Viva Voce

Viva Voce

Viva voce’s are often overlooked when it comes to HSC music electives, purely because many students aren’t familiar with what exactly a viva voce is or the necessary tips for doing well. Essentially, viva voce is just a conversation that months of preparation, practice and tears has gone into- sounds simple? A HSC viva voce is a ten-minute in depth conversation that can allow you to be questioned on just about anything that has to do with your topic. However, similar to the performance piece, there are key features that you should be aware of in order to succeed.

1. Let’s talk topics
The topic is the top priority for a viva voce. You want to select a topic that will showcase your musicology knowledge, as well as your ability to demonstrate techniques. For my preliminary viva voce, I discussed “how vocal and guitar techniques impact the music of Chris Stapleton”. This allowed for me to showcase my ability in terms of vocals and guitar. By choosing a topic that you are both interested and capable of demonstrating, the markers will be aware that you have put a wealth of effort into the research.

2. The sheet is all you have- make sure you can put as much into as you can
As far as being able to refresh your memory, the viva voce sheet is all you have to assist you. The sheet is all the markers will be able to use in order to question you on your topic. However, this does not mean that you can overload the sheet with information. To combat being torn between having too much and not enough information is to make two viva voce sheets- one with all of the information required, written in full sentences; you will use this sheet to practice over the initial months of practicing. The second sheet will be the one that you take into the conversation, yet the information will be written in abbreviations. Writing answers in short hand or abbreviating terms to cause mental triggers will assist in ensuring that you are on track.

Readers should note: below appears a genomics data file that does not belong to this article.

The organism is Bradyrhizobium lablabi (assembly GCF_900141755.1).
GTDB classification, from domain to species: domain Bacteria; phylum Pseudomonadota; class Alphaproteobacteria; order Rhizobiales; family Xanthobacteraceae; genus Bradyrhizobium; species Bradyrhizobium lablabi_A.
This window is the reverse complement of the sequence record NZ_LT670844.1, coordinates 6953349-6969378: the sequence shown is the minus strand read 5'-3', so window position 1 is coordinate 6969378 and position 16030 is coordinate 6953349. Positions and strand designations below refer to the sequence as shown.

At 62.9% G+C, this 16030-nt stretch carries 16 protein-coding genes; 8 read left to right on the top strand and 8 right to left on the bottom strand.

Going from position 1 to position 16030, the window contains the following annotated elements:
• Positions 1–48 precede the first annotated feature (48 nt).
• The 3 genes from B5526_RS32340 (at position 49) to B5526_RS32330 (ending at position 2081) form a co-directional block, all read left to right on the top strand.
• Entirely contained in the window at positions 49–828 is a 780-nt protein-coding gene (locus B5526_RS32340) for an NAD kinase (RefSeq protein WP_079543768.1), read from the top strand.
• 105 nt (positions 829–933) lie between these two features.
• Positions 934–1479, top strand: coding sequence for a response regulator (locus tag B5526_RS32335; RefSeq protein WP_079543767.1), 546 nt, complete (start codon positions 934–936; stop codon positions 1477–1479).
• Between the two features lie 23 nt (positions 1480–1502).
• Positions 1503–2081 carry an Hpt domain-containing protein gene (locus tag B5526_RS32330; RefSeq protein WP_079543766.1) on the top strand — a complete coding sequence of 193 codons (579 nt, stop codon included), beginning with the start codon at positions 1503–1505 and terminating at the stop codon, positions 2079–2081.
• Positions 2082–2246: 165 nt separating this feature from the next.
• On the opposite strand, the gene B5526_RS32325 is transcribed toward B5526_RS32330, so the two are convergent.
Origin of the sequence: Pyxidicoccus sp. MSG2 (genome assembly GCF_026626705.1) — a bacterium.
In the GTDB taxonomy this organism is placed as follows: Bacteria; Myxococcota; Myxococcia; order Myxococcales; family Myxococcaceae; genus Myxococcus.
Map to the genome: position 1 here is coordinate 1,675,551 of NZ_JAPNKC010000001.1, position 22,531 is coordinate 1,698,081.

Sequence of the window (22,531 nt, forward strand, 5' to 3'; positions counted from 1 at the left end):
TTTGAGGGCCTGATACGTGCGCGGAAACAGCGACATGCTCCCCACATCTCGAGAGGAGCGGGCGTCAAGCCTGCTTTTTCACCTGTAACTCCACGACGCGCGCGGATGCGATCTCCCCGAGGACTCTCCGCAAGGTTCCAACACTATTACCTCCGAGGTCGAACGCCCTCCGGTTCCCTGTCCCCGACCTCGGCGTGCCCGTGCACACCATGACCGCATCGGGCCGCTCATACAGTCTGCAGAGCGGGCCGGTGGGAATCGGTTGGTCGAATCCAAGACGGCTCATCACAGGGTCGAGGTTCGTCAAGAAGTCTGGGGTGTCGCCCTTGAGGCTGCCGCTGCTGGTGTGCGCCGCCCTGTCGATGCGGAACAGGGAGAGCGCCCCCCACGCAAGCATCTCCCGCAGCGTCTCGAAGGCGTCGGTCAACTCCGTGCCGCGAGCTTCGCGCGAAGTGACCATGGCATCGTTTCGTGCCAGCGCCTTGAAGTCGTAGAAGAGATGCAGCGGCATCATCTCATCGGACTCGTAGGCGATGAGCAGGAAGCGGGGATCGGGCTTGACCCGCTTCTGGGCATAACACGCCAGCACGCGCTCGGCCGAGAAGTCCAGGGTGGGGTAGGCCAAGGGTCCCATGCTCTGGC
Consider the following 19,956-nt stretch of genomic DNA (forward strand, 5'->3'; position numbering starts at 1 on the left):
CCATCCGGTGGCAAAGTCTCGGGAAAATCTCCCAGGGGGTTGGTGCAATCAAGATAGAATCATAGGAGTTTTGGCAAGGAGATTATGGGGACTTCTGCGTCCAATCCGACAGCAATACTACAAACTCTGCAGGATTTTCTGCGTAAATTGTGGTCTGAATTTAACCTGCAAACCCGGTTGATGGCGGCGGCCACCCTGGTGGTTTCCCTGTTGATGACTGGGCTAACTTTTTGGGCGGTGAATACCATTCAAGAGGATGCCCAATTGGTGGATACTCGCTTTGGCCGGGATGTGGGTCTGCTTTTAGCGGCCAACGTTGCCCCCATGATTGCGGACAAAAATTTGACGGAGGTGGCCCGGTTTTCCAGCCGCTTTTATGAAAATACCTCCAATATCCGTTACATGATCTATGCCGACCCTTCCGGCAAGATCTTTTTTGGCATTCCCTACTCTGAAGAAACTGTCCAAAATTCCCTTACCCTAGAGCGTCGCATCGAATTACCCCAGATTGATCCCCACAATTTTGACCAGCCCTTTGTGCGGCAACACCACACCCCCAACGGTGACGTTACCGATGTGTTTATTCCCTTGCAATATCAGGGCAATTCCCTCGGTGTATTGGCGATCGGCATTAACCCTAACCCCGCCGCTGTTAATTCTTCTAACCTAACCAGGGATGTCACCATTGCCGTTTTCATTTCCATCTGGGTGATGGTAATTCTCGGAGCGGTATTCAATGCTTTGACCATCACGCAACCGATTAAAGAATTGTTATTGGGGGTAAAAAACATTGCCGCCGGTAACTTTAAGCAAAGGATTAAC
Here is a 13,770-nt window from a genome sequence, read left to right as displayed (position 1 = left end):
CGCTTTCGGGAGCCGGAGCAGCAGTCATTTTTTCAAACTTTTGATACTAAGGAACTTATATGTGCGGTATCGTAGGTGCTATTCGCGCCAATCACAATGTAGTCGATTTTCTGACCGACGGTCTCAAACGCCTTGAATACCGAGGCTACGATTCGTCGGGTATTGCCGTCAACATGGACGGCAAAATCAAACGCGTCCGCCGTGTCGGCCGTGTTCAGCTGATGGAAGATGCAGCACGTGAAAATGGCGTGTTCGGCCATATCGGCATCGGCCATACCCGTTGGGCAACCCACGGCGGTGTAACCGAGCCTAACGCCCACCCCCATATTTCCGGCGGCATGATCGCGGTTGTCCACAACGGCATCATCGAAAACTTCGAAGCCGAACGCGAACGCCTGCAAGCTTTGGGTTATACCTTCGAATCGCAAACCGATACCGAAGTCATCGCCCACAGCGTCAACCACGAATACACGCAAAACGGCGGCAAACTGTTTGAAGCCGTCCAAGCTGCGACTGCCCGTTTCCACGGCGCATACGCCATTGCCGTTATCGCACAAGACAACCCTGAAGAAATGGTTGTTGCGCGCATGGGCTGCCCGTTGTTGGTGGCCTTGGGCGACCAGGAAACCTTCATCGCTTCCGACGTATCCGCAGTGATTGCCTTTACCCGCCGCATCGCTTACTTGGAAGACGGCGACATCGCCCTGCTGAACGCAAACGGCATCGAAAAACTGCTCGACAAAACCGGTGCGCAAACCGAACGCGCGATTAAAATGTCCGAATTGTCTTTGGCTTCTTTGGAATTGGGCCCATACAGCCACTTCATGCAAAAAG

3. The markers can ask you any question
The sheet you prepare will direct the conversation, meaning that the conversation will not be steered too far from the sheet; but often they can ask you a question that you might not have been entirely prepared for. Whilst there is no way of determining exactly what the markers will ask you, the best way to make sure that you have covered all bases is to have a friend, parent or teacher that knows music go over your viva voce with you. Have them even ask you obscure questions that are related to your topic.

4. Examples Examples Examples
A viva voce is essentially a verbally expressed extended response; just the same as putting pen to paper for any of your other subjects, examples will boost your marks and show the depth of your understanding. I would always place cues next to the techniques that I knew was essential to demonstrate. In saying that, any technique that you identify on the viva voce sheet, be prepared to potentially have to demonstrate it. There is no worse feeling in a viva voce than being asked to perform a technique and not being able to- always be prepared to demonstrate. Providing exerts of the song you are examining can also boost your marks and show your knowledge. However, you only want to make these exerts only a few seconds long.

5. Enthusiasm
Being passionate and confident about what you are going to discuss reflects in your marks. Evidently, there is no escaping the nerves of having a ten minute conversation with markers you aren’t familiar with and that is being marked; yet having enthusiasm in your tone and speaking at a clear and comfortable pace is a massive factor in the marker recognising and understanding the information you are presenting.

Written By

Isabella Crebert is a junior journalist/administrator and writes for the National Music Academy. Issy also takes lessons at the academy in singing and guitar and performs regularly with NMA as a gig opportunities student.